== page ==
Different regions have different regulations relating to private rainwater supplies being used as a part of a service to the public.
Countries & Regions That Collect Or Harvest Rainwater
A range of countries and regions collect or harvest rainwater across the world, using different systems and methods of collection.
South Asia, and in particular Thailand for example has in the millions of tanks installed at private household for self supply of rainwater
Frankfurt Airport may currently have the biggest rainwater harvesting system in Germany
wikipedia.org gives examples of various countries currently using rainwater collection and harvesting to different extents around the world, such as Kenya, Australia, India, Canada, the UK, the US, Uganda, Thailand, Bermuda, New Zealand, and Sri Lanka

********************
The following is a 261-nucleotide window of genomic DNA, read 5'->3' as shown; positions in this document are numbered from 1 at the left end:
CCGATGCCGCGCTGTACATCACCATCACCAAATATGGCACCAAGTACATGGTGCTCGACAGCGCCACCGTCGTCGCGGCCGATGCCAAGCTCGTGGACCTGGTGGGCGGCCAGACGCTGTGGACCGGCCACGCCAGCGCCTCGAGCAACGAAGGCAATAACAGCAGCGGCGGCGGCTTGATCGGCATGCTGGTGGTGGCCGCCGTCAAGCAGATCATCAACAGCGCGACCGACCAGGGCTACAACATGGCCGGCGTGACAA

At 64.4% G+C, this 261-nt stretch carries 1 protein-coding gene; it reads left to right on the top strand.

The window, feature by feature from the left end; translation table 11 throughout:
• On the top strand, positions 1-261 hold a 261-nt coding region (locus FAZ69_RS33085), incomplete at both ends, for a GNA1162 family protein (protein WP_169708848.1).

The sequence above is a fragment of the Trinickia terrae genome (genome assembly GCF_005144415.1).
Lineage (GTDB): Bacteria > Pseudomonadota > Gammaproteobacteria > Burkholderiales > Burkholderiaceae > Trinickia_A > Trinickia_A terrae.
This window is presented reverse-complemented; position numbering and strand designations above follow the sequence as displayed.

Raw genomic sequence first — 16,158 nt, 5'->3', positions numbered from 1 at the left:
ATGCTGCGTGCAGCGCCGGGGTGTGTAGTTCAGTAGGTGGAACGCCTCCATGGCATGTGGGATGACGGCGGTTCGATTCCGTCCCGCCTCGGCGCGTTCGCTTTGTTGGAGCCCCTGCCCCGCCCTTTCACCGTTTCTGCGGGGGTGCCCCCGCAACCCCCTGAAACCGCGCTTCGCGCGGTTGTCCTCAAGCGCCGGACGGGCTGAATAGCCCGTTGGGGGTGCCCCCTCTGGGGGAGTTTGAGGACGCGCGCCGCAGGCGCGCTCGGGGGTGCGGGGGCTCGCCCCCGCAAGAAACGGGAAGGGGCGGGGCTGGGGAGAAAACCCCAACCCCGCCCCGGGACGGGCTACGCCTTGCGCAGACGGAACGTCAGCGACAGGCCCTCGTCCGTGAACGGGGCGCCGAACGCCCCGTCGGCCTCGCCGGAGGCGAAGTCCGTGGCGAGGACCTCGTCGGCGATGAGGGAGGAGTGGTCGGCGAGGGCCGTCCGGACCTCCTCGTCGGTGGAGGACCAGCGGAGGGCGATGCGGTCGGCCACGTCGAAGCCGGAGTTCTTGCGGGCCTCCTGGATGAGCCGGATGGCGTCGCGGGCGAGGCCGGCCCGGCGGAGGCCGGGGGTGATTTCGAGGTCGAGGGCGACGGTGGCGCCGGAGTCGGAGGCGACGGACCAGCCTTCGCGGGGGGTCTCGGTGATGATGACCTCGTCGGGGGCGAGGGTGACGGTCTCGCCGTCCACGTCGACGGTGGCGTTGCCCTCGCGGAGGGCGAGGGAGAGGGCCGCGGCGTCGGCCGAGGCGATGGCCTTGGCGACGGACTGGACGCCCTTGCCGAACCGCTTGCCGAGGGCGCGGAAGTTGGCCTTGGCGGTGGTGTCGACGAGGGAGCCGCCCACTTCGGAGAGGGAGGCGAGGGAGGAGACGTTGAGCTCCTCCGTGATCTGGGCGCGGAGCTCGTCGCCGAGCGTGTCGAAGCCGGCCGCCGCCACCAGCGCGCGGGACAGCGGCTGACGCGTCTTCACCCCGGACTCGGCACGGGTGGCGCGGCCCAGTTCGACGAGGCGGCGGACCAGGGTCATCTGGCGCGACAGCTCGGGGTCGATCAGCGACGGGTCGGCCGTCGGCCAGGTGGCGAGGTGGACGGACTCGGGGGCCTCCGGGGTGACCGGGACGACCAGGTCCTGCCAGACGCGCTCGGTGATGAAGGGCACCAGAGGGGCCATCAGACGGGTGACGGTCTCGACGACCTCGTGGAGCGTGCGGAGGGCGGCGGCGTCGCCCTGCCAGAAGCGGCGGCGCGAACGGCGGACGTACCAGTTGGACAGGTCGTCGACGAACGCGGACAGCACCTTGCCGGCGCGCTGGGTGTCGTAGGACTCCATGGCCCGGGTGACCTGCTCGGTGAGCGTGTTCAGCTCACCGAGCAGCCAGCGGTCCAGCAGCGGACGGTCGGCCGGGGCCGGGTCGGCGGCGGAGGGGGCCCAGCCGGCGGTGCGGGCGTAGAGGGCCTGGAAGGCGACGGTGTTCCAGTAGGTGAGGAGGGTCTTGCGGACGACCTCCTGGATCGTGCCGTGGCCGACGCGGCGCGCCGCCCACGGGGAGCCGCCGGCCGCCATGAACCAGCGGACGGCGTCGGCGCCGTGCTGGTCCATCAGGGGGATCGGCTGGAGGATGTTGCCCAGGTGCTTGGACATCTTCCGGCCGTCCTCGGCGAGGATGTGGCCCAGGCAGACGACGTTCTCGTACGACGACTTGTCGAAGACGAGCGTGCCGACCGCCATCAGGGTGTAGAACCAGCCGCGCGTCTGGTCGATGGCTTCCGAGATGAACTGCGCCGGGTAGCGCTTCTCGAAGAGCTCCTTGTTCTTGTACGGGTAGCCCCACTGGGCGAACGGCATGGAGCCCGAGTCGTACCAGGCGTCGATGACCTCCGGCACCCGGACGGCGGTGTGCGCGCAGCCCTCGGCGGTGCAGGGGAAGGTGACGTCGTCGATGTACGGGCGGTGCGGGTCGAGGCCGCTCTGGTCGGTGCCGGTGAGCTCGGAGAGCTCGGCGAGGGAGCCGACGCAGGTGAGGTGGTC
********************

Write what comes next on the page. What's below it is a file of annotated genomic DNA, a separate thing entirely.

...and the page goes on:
Legislation, Regulations & Guidelines On Collecting Rainwater, & Drinking Or Using It
Different Regions Have Different Legislation, Regulations & Guidelines Relating To Rainwater Collection, & Consumption Or Use
Different countries and regions around the world have different legislation, regulations and guidelines relating to the collection and consumption or use of rainwater, such as:
– Whether the collection of rainwater is allowed
– The conditions of rainwater collection
– What rainwater can be used for (potable or non potable uses)
An Example Of The Regulation Of The Consumption Of Rainwater
Specifically when it comes to the regulation of drinking or consuming rainwater, one example of how it’s regulated in one part of Australia is:
– South Australia